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Prevention of Renal Failure in Children With Urinary Tract Infections

This study has been completed.
Sponsor:
ClinicalTrials.gov Identifier:
NCT00316043
First Posted: April 19, 2006
Last Update Posted: July 31, 2007
The safety and scientific validity of this study is the responsibility of the study sponsor and investigators. Listing a study does not mean it has been evaluated by the U.S. Federal Government. Read our disclaimer for details.
Collaborator:
Dutch Kidney Foundation
Information provided by:
Radboud University
  Purpose
The aim of the study is to describe the current clinical management of young children with urinary tract infections in Dutch primary care and also to describe the possibilities for improvement and potential cost-efficiency of improved care in the light of preventing renal failure.

Condition Intervention
Urinary Tract Infections Behavioral: Written information for parents Behavioral: Distance learning package for General Practitioners Behavioral: Distance learning package for practice assistants

Study Type: Interventional
Study Design: Allocation: Randomized
Intervention Model: Factorial Assignment
Masking: None (Open Label)
Official Title: Prevention of Renal Failure in Children With Urinary Tract Infections in General Practice: Current Clinical Management, Possibilities for Improvement and Potential Cost-Efficiency

Resource links provided by NLM:


Further study details as provided by Radboud University:

Primary Outcome Measures:
  • Number of antibiotic prescriptions [ Time Frame: 10 days after 1st contact with GP ]
  • Number of referrals [ Time Frame: 10 days after 1st contact with GP ]
  • Number of follow-up appointments [ Time Frame: 10 days after 1st contact with GP ]

Enrollment: 124
Study Start Date: May 2006
Study Completion Date: June 2006
Detailed Description:

The aim of the study is to describe the current clinical management of young children with urinary tract infections in Dutch primary care and also to describe the possibilities for improvement and potential cost-efficiency of improved care in the light of preventing renal failure.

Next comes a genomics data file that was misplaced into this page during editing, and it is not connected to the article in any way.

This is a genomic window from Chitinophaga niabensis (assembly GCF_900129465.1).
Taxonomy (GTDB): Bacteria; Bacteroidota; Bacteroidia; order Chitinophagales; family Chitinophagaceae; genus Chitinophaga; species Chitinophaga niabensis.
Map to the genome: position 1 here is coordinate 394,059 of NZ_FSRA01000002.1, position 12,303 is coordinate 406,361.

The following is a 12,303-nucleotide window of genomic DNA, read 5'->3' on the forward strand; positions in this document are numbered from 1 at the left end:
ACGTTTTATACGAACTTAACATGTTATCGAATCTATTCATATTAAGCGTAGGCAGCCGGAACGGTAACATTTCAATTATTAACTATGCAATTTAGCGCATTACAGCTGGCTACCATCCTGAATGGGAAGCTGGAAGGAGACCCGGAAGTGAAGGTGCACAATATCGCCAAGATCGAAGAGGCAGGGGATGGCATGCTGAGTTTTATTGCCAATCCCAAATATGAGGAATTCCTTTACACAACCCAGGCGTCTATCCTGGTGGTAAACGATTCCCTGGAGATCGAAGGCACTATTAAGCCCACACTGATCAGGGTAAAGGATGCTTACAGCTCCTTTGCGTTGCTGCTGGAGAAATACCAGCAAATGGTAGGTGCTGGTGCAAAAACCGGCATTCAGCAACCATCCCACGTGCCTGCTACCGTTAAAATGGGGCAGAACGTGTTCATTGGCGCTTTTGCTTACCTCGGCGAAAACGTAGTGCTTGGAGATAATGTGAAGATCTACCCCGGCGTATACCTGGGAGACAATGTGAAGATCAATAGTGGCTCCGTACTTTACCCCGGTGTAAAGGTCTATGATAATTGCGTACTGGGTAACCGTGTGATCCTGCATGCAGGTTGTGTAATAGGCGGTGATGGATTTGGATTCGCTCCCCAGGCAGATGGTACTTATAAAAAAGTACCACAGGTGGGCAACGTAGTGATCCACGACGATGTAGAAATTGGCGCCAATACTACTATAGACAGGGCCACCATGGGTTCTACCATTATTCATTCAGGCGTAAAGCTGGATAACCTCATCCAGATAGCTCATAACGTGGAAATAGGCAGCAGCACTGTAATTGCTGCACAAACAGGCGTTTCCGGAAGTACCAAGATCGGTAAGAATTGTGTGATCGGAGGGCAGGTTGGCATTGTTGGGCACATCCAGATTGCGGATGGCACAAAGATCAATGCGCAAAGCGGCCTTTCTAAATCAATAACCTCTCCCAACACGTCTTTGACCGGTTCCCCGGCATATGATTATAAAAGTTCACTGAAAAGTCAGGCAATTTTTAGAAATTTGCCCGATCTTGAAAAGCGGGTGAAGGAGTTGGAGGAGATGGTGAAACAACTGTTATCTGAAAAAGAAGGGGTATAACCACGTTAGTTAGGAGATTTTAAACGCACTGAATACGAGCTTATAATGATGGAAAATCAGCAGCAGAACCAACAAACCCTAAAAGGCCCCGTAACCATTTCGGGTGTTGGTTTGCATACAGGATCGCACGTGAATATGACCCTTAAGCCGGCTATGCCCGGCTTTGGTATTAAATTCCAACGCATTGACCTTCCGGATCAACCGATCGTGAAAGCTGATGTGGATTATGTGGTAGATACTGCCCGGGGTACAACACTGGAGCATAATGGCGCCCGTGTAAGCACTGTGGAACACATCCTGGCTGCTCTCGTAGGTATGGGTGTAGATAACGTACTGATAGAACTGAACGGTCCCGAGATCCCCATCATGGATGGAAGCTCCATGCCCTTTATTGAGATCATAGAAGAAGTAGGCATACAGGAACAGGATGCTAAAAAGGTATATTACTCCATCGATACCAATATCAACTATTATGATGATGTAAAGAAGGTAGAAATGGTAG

The 4 phases of the study contain the following questions:

  • Phase 1: What is the current clinical management of urinary tract infections in young children in primary care?
  • Phase 2: What are the possibilities for improving the clinical management of urinary tract infections and are these improvements practically achievable?
  • Phase 3: What is the cost-efficiency of the several interventions for improving clinical management of urinary tract infections
  • Phase 4: What is the influence of the intervention on clinical management?
  Eligibility

Information from the National Library of Medicine

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Ages Eligible for Study:   up to 12 Years   (Child)
Sexes Eligible for Study:   All
Accepts Healthy Volunteers:   No
Criteria

Inclusion Criteria:

  • children between 0-12 years of age with a proven urinary tract infection in general practice

Exclusion Criteria:

  Contacts and Locations
Information from the National Library of Medicine

To learn more about this study, you or your doctor may contact the study research staff using the contact information provided by the sponsor.

Please refer to this study by its ClinicalTrials.gov identifier (NCT number): NCT00316043


Locations
Netherlands
UMC St Radboud
Nijmegen, Gelderland, Netherlands, 6500
Sponsors and Collaborators
Radboud University
Dutch Kidney Foundation
Investigators
Principal Investigator: Michel Wensing, dr. UMC St Radboud
  More Information

Publications:
Harmsen, M et al. Urinary tract infections in young children: high guideline adherence of triage nurses at general practice co-operatives. Quality in Primary Care, 13: 241-7, 2005

ClinicalTrials.gov Identifier: NCT00316043     History of Changes
Other Study ID Numbers: WOK_PNKU_01
OV02 (Dutch Kidney Foundation)
First Submitted: April 14, 2006
First Posted: April 19, 2006
Last Update Posted: July 31, 2007
Last Verified: July 2007

Keywords provided by Radboud University:
Urinary tract infections
Renal failure
Renal scarring
Prevention
Primary Care
General Practice
Intervention Studies
Children

Additional relevant MeSH terms:
Infection
Communicable Diseases
Renal Insufficiency
Urinary Tract Infections
Kidney Diseases
Urologic Diseases